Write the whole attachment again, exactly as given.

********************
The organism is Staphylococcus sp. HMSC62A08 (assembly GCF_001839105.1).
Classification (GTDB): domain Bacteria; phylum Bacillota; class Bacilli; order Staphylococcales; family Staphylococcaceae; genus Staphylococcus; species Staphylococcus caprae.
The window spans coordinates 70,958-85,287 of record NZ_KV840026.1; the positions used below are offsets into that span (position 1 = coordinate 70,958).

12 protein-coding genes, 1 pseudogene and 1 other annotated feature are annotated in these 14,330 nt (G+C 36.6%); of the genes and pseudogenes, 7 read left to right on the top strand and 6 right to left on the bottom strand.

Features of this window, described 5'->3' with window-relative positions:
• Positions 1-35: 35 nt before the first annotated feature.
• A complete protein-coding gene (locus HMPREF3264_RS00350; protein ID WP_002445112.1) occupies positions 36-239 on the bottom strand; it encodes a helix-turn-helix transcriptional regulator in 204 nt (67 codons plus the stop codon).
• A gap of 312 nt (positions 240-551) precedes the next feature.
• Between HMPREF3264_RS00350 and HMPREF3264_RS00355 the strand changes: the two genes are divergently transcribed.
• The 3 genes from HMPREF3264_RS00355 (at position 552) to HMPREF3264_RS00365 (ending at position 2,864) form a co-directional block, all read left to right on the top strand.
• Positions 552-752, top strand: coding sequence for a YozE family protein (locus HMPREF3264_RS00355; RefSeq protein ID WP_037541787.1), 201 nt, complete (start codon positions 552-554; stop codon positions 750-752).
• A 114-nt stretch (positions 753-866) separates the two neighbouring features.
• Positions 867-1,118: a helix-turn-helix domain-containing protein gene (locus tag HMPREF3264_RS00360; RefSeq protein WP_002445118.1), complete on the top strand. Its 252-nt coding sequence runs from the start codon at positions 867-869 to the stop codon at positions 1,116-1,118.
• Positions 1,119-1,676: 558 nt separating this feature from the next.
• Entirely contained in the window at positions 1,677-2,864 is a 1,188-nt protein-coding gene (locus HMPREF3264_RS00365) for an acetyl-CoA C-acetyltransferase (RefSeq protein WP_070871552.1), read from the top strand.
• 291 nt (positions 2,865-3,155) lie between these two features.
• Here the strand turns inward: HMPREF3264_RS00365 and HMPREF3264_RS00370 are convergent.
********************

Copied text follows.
The organism is Staphylococcus sp. HMSC62A08 (assembly GCF_001839105.1).
Classification (GTDB): domain Bacteria; phylum Bacillota; class Bacilli; order Staphylococcales; family Staphylococcaceae; genus Staphylococcus; species Staphylococcus caprae.
The window spans coordinates 70,958-85,287 of record NZ_KV840026.1; the positions used below are offsets into that span (position 1 = coordinate 70,958).

12 protein-coding genes, 1 pseudogene and 1 other annotated feature are annotated in these 14,330 nt (G+C 36.6%); of the genes and pseudogenes, 7 read left to right on the top strand and 6 right to left on the bottom strand.

Features of this window, described 5'->3' with window-relative positions:
• Positions 1-35: 35 nt before the first annotated feature.
• A complete protein-coding gene (locus HMPREF3264_RS00350; protein ID WP_002445112.1) occupies positions 36-239 on the bottom strand; it encodes a helix-turn-helix transcriptional regulator in 204 nt (67 codons plus the stop codon).
• A gap of 312 nt (positions 240-551) precedes the next feature.
• Between HMPREF3264_RS00350 and HMPREF3264_RS00355 the strand changes: the two genes are divergently transcribed.
• The 3 genes from HMPREF3264_RS00355 (at position 552) to HMPREF3264_RS00365 (ending at position 2,864) form a co-directional block, all read left to right on the top strand.
• Positions 552-752, top strand: coding sequence for a YozE family protein (locus HMPREF3264_RS00355; RefSeq protein ID WP_037541787.1), 201 nt, complete (start codon positions 552-554; stop codon positions 750-752).
• A 114-nt stretch (positions 753-866) separates the two neighbouring features.
• Positions 867-1,118: a helix-turn-helix domain-containing protein gene (locus tag HMPREF3264_RS00360; RefSeq protein WP_002445118.1), complete on the top strand. Its 252-nt coding sequence runs from the start codon at positions 867-869 to the stop codon at positions 1,116-1,118.
• Positions 1,119-1,676: 558 nt separating this feature from the next.
• Entirely contained in the window at positions 1,677-2,864 is a 1,188-nt protein-coding gene (locus HMPREF3264_RS00365) for an acetyl-CoA C-acetyltransferase (RefSeq protein WP_070871552.1), read from the top strand.
• 291 nt (positions 2,865-3,155) lie between these two features.
• Here the strand turns inward: HMPREF3264_RS00365 and HMPREF3264_RS00370 are convergent.